Saturday, December 5, 2009

Simple Survival Shelters

Knowing how to make a simple shelter to protect you from the weather can be a lifesaver. Being able to construct even the simplest of shelters is a skill everyone should have in their survival arsenal. Building a shelter is an integral part of our human nature. Even very young children, when left to their own resources, will automatically want to build a tent or playhouse from simple items around the home. A blanket thrown over a couple of chairs or a table makes a terrific shelter as far as they're concerned. Children tend to do things automatically that will greatly increase their survival without them even realizing what they are doing.

As adults, our sense of need for shelter declines as we become more accustomed to and comfortable with homes which provide for our shelter needs. Homes which can’t be transported easily or could be destroyed by a disaster can be replaced with knowledge of how to build a simple form of shelter to help protect you from the effects of nature.

Here is a free download on how to make some simple survival shelters that you can practice building. This will also save some wear and tear on your sheets and blankets if you have young children.

Seven Simple Survival Shelters

Staying above the water line!



Ozark Momma said...

Mighty useful RW...thank you much!

Anonymous said...

That is a great document, thanks for posting it Riverwalker. Definitely worth printing out, the details on building cordage extremely valuable if stuck out there for a projected long period

I sort of have an idea to build a Salish pit dwelling as shown there, only using the soil sand bags stacked up with barbed wire between courses. Would be shaped to form an igloo. Plaster or cement skin to complete structure, as bags would rot if left exposed to elements. I got this idea from the now deceased architect Nadir Khalili, who wanted to design a structure that anyone could build quickly and using simple tools on site. Of course, sandbags will have to be purchased.

Rounded edges blend in with wilds far better than straight vertical / horizontal lines. Too, the insulation of these bags would be far greater than the walls shown.

This would be for a hunting cabin / camp type, not something built for emergencies. Just thought it worth mentioning, sorry for hijack.

riverwalker said...

To: Ozark Momma

My young grandson is always wanting to build a tent or shelter inside the house. I'll help him make one out of whatever he feels like could be useful. He never ceases to amaze me at the different combinations and uses for things he will come up with when building his own "house". Maybe we need to pay attention to the imagination of the little ones a lot more often and think outside the box.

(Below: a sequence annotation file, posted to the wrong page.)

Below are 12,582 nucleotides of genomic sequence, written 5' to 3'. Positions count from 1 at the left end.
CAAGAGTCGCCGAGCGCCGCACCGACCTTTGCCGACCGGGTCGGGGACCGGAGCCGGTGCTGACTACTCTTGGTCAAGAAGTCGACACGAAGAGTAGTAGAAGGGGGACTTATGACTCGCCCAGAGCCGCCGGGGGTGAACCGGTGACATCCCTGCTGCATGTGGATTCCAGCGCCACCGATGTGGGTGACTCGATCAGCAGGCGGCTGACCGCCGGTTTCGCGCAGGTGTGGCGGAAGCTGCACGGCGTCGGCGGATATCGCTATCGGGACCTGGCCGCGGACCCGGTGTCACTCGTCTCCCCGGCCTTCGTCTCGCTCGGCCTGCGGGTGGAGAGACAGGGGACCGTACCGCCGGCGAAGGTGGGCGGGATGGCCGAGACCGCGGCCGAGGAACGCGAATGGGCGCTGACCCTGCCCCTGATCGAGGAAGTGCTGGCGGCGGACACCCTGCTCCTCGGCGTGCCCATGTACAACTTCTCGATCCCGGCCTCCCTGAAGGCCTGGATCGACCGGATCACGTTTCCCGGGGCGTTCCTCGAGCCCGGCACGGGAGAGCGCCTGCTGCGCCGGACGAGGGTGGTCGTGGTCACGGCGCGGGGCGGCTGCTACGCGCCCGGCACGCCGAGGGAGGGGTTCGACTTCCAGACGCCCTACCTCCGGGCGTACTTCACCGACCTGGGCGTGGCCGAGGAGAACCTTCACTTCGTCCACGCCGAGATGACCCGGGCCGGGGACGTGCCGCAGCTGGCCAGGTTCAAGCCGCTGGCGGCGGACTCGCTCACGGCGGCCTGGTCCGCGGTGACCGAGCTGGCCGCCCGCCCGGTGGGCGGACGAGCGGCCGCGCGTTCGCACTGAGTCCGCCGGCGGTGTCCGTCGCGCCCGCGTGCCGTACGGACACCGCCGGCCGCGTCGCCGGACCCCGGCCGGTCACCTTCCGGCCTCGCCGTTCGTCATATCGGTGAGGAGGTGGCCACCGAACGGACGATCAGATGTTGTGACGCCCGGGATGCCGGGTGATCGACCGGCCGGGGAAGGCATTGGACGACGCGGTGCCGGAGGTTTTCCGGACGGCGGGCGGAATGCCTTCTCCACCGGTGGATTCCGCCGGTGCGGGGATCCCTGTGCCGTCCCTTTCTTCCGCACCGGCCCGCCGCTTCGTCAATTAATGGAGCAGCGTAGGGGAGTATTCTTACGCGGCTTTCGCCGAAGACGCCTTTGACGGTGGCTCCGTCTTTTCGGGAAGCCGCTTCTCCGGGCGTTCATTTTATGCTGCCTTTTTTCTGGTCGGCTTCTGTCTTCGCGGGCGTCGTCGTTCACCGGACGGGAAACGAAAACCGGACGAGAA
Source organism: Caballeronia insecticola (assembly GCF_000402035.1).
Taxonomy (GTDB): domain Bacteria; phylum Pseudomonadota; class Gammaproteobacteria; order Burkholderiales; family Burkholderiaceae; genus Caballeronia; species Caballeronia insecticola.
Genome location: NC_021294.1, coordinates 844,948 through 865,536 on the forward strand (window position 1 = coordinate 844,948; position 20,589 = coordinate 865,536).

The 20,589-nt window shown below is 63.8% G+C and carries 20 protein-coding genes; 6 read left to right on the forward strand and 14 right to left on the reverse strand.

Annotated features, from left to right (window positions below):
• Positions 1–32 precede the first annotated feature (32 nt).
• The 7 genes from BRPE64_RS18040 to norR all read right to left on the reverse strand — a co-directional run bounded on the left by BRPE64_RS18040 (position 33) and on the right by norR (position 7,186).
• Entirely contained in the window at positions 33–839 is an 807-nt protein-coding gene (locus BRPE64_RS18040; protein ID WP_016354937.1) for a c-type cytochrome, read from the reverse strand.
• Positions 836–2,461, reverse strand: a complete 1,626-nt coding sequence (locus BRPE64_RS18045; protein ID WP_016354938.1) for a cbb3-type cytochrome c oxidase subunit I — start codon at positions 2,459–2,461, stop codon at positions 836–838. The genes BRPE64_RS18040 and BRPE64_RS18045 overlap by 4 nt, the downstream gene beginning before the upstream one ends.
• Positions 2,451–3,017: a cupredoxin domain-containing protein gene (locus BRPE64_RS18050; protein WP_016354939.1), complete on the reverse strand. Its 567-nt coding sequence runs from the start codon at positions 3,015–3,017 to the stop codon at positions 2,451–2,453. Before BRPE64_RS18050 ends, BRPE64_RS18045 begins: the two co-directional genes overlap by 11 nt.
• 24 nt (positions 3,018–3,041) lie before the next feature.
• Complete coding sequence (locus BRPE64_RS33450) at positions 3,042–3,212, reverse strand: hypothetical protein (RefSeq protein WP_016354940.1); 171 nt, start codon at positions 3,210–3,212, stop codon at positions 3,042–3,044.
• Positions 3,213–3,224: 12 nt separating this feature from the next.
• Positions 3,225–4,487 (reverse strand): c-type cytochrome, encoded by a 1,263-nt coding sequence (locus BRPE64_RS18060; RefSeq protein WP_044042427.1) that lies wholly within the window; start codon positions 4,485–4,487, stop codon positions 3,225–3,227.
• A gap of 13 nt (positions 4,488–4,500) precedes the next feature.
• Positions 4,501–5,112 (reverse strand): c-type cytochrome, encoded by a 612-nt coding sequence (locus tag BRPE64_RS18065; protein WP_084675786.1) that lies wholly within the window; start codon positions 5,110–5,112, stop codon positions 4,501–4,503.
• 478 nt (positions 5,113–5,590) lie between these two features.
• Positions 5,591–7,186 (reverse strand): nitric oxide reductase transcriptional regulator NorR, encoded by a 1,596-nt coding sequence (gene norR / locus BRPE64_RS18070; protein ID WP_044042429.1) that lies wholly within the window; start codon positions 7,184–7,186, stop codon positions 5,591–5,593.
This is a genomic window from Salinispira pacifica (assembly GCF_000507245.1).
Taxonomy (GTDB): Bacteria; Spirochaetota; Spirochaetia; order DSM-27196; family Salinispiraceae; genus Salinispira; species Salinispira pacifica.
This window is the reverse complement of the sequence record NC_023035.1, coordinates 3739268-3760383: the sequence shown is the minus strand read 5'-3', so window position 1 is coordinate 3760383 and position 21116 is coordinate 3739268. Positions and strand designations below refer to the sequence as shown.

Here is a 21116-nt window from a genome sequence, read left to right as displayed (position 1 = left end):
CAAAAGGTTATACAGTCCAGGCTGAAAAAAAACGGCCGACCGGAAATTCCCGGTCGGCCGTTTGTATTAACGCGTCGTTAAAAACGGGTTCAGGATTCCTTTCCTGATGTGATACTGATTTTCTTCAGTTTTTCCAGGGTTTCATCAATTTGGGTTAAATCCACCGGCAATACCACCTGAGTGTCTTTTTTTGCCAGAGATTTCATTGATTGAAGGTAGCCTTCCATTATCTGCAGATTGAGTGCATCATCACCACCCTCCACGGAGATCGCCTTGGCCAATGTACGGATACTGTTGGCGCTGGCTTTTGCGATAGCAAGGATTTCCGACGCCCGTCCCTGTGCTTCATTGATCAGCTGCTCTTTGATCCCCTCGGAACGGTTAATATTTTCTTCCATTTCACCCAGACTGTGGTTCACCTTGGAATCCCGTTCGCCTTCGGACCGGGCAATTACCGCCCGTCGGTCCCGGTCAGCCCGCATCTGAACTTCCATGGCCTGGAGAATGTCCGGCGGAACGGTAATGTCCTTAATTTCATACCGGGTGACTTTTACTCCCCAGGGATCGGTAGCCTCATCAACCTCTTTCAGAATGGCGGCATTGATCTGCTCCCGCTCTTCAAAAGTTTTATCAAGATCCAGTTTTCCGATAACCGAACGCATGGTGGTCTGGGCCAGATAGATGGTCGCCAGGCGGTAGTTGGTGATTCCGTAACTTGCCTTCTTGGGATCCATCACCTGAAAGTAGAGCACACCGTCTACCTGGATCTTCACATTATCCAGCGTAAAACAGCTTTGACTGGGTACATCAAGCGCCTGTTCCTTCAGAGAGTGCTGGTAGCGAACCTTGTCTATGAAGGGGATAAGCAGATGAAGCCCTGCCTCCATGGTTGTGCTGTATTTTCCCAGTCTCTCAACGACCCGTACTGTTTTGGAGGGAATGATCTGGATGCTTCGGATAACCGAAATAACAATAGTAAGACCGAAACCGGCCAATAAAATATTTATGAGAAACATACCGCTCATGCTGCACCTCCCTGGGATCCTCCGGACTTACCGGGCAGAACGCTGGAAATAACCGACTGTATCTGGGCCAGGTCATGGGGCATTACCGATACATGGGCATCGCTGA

riverwalker said...

To: anonymous

I like the Salish pit dwelling also...being less conspicuous and having a very low profile. One of it disadvantages is water drainage is in wet conditions but a raised floor will help with that problem.

The document also has some great tips on interlining thatch to keep the rain out, as well as making simple cordage.

One thing that isn't mentioned is that the Salish pit dwelling works well with natural depressions (no digging required)and be almost impossible to detect if done right.

You also don't really have to use sandbags as compacted earth covered with sod will work pretty good as well.

Thanks anon!


vlad said...

Tne eskimo in his suit of fur can sleep in a snowbank.
Your basic shelter is "the house on your back", that is to say your clothes; plus, in my case, a space blanket (with neckhole) worn as a liner under a GI hooded lightweight poncho. With that plus heat rising from a candle lantern hanging on a stick across a small hole between my feet I can survive surprisingly low temperatures. Space blanket and lightweight poncho weigh little and take up little room.

Chief Instructor said...

Great post. In addition to providing a "defense" from the elements, it is a HUGE mental boost. It feeds the security needs we all have, even if it's a take-down structure.

riverwalker said...

To: vlad

Great tip! I elaborated on the proper clothing in my most recent post.

Thanks vlad!


riverwalker said...

To: Chief Instructor

Excellent point! Anything that will help keep your frame of mind in a stable and rational state can only be a plus.Thanks.


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